Not that I was in it alone. Perhaps an indication of the mental health crisis infringing on the lives of more and more young professionals, I noticed that when I began honouring my own mental health (by taking time to eat lunch, to see friends or to catch up on Deux Moi), it became easier to create work-life boundaries and to slowly separate myself from the productivity monster I’d created. Laziness became a lifeline.

Which isn’t to say that I’ve completely surrendered to being lazy, or that I’ve freed myself from feeling bad about, well, most things. However, I’ve learned that absence makes the heart grow fonder. This is as true of work as it is of some people. In my case, I learned that mastering the art of doing nothing (or nothing that could be deemed professionally or academically productive) has become a movement for a reason. Rest is important. Laziness isn’t a crime. Instead, it’s the key to staying in love with what you do, or learning what you’d love to do next. It’s also one of the best ways to remind yourself how much fun you can have simply being alive.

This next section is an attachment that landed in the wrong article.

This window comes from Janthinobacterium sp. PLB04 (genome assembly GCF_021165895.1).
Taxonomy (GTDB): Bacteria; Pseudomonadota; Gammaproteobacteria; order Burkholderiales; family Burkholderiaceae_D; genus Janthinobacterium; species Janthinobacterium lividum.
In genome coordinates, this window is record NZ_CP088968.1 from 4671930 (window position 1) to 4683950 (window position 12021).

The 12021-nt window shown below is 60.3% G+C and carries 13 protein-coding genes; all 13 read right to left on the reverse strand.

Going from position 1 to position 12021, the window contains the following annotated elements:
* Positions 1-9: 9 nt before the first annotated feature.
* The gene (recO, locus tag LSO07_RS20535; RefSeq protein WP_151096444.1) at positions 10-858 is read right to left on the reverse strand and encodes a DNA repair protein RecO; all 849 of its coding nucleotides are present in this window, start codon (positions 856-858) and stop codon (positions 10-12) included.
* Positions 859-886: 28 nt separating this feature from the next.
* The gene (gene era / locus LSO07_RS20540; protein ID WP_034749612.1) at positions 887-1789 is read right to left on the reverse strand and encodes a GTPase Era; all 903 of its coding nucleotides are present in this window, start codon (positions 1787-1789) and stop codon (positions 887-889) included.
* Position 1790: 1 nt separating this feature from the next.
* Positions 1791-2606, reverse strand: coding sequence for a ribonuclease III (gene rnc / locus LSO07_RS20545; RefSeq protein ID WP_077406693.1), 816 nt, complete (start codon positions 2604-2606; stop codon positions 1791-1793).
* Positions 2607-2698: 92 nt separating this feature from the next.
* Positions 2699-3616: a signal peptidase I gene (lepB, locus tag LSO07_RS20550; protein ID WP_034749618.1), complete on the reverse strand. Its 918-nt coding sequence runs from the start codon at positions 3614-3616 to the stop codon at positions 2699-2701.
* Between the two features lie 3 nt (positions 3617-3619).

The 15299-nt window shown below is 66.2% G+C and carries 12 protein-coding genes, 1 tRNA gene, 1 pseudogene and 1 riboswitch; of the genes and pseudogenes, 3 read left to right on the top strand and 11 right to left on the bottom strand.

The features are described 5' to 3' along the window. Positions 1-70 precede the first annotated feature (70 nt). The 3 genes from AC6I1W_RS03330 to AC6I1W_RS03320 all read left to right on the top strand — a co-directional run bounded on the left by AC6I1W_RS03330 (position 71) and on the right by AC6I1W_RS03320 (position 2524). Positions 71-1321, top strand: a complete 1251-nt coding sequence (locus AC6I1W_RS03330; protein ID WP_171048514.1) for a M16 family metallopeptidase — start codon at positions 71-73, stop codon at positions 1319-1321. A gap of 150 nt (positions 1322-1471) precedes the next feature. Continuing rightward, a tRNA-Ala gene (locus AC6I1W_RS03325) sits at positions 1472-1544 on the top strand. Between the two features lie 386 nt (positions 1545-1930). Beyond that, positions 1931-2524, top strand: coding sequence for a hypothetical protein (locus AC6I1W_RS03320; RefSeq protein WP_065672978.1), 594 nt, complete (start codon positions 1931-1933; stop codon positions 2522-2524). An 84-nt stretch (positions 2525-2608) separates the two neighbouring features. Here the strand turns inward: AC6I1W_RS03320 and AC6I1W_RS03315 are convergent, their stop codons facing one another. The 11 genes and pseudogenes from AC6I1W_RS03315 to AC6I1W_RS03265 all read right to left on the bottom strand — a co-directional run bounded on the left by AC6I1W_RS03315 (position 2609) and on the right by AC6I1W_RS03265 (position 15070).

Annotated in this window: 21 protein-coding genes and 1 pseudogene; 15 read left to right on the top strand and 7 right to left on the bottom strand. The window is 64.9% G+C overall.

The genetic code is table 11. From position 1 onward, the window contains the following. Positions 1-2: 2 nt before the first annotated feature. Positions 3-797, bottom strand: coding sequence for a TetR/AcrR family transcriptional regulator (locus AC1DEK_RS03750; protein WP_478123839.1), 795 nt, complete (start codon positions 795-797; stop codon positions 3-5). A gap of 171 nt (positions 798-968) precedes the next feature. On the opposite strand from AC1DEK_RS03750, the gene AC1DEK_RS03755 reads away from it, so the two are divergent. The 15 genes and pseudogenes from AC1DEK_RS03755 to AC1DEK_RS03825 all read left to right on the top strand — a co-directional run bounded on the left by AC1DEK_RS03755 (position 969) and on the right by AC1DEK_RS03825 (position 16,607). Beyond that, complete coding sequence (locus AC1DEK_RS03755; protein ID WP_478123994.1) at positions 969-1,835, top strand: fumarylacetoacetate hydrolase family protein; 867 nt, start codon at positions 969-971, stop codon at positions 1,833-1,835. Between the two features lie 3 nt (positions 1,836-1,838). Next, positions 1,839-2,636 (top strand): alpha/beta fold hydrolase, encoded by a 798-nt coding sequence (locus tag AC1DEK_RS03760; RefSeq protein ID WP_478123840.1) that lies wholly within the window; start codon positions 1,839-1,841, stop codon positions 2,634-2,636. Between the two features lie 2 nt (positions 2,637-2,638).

Anne T. Donahue
Anne T. Donahue
Anne T. Donahue is a freelance writer and person from Cambridge, Ont., whose book of essays, Nobody Cares, came out in 2018. She writes mostly about pop culture and life, and is currently majoring in history and women's studies at Wilfred Laurier University.